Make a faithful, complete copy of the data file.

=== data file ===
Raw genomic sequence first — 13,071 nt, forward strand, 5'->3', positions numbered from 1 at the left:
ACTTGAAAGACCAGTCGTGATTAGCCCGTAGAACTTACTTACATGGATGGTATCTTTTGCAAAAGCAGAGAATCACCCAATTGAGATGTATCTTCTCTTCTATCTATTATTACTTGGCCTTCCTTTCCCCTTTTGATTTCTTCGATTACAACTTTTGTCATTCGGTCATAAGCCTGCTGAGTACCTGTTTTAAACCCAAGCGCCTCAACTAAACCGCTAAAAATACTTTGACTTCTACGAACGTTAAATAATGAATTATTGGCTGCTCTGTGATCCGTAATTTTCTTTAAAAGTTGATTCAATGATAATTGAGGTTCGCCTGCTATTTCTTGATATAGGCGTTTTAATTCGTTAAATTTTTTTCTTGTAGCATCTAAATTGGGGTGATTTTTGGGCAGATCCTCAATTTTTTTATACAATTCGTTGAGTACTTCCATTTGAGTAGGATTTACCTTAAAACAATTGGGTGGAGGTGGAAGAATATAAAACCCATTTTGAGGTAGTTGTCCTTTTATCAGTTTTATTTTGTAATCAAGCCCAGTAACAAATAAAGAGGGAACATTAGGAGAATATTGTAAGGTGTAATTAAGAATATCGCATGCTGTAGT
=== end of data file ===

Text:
Raw genomic sequence first — 13,071 nt, forward strand, 5'->3', positions numbered from 1 at the left:
ACTTGAAAGACCAGTCGTGATTAGCCCGTAGAACTTACTTACATGGATGGTATCTTTTGCAAAAGCAGAGAATCACCCAATTGAGATGTATCTTCTCTTCTATCTATTATTACTTGGCCTTCCTTTCCCCTTTTGATTTCTTCGATTACAACTTTTGTCATTCGGTCATAAGCCTGCTGAGTACCTGTTTTAAACCCAAGCGCCTCAACTAAACCGCTAAAAATACTTTGACTTCTACGAACGTTAAATAATGAATTATTGGCTGCTCTGTGATCCGTAATTTTCTTTAAAAGTTGATTCAATGATAATTGAGGTTCGCCTGCTATTTCTTGATATAGGCGTTTTAATTCGTTAAATTTTTTTCTTGTAGCATCTAAATTGGGGTGATTTTTGGGCAGATCCTCAATTTTTTTATACAATTCGTTGAGTACTTCCATTTGAGTAGGATTTACCTTAAAACAATTGGGTGGAGGTGGAAGAATATAAAACCCATTTTGAGGTAGTTGTCCTTTTATCAGTTTTATTTTGTAATCAAGCCCAGTAACAAATAAAGAGGGAACATTAGGAGAATATTGTAAGGTGTAATTAAGAATATCGCATGCTGTAGT